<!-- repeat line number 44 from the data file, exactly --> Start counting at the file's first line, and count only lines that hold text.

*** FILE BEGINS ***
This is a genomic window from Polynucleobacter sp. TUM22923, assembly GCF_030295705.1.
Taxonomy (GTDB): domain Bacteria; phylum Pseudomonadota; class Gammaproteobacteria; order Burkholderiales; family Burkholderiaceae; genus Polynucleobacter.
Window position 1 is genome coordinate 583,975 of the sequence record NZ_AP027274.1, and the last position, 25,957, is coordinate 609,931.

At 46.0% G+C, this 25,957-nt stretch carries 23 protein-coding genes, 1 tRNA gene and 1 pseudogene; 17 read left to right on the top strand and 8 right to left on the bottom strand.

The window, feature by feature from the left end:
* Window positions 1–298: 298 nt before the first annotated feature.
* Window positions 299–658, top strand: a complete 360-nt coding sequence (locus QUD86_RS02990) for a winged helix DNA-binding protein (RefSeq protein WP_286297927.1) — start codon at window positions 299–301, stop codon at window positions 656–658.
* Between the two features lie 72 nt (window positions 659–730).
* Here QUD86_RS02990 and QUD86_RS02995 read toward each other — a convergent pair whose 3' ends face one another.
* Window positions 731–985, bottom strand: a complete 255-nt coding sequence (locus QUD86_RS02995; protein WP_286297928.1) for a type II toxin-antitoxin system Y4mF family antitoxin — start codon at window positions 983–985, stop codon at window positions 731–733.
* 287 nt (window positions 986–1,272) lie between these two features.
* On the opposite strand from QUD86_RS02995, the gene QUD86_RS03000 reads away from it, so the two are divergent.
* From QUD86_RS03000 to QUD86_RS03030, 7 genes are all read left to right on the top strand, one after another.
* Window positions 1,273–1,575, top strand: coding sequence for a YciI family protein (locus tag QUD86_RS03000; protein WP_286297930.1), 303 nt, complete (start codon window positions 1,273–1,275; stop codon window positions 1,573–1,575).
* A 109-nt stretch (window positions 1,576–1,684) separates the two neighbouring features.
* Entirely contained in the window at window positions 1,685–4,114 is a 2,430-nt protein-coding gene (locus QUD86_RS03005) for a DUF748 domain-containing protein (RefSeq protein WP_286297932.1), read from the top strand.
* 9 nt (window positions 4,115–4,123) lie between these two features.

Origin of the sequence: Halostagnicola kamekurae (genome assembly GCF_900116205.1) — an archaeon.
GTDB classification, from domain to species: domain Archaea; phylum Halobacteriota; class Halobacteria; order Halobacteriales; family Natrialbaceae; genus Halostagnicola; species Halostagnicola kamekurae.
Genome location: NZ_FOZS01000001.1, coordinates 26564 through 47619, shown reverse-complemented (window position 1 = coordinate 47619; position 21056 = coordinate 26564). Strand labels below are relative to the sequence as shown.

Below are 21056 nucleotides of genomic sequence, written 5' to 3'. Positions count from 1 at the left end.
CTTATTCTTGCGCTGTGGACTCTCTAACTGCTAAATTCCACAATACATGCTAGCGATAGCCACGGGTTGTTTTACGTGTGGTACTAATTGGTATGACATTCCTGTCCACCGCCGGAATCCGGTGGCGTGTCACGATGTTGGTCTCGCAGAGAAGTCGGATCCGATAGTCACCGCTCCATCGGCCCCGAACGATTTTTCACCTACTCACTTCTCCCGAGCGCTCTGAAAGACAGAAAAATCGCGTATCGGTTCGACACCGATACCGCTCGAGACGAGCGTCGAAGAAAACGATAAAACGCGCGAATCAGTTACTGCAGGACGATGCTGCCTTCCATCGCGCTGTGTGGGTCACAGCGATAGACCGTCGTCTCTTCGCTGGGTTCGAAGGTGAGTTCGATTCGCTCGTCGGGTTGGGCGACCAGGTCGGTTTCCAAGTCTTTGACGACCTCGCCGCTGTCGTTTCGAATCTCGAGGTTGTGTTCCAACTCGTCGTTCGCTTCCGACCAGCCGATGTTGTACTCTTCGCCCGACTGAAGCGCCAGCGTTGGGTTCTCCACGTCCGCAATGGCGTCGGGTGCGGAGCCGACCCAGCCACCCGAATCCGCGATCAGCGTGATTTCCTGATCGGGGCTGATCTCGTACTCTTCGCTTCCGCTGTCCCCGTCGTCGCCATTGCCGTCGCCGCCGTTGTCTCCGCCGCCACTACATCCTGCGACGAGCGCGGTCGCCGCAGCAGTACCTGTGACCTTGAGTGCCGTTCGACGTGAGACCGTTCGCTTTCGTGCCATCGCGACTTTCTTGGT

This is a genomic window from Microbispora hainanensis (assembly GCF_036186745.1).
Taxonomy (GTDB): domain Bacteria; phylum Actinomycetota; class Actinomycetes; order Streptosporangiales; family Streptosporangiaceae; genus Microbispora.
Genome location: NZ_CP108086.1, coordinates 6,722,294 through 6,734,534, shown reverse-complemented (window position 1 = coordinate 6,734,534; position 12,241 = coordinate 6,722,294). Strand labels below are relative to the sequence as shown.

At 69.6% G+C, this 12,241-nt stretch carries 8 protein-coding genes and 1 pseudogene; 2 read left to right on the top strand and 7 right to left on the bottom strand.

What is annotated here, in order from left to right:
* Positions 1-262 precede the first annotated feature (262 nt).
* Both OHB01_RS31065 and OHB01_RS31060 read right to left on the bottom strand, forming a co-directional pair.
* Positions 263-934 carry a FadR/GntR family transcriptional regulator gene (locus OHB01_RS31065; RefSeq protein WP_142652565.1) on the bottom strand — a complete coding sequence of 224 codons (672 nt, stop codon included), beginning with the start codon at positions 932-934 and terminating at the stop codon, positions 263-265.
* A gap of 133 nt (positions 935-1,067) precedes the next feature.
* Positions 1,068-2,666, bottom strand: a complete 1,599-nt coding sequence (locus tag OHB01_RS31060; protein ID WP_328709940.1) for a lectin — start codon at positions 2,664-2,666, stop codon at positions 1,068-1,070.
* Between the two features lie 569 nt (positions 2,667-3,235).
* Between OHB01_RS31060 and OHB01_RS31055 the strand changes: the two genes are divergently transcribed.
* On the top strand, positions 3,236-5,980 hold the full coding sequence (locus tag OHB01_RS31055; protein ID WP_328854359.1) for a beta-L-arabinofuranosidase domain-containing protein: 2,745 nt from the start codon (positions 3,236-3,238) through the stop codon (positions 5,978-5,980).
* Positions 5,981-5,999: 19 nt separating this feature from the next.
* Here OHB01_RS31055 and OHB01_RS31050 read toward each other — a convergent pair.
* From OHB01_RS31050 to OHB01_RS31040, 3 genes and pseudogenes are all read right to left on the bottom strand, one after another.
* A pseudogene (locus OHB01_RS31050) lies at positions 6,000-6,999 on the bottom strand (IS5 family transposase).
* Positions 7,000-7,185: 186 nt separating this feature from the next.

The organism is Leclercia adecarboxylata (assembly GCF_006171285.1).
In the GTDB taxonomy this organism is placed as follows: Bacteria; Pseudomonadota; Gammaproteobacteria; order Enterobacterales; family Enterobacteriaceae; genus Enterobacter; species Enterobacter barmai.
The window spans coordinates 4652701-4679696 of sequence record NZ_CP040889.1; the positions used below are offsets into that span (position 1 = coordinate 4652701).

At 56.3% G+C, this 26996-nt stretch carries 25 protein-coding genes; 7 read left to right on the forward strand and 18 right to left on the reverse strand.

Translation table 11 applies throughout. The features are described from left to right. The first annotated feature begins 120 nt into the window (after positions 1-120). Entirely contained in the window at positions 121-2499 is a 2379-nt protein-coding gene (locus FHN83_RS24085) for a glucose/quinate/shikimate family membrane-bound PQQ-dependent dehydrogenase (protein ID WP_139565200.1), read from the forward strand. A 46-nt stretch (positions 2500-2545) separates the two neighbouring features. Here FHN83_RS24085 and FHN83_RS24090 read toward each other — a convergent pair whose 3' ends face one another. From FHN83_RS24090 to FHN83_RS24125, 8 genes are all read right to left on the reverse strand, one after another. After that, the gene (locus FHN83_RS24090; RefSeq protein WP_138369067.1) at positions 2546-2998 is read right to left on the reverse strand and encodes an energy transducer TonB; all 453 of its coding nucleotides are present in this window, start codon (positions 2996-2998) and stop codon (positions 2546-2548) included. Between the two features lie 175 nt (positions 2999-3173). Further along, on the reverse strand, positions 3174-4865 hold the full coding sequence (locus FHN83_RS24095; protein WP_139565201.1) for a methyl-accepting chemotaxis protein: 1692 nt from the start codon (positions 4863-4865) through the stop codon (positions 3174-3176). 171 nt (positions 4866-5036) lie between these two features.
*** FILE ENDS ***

At 56.3% G+C, this 26996-nt stretch carries 25 protein-coding genes; 7 read left to right on the forward strand and 18 right to left on the reverse strand.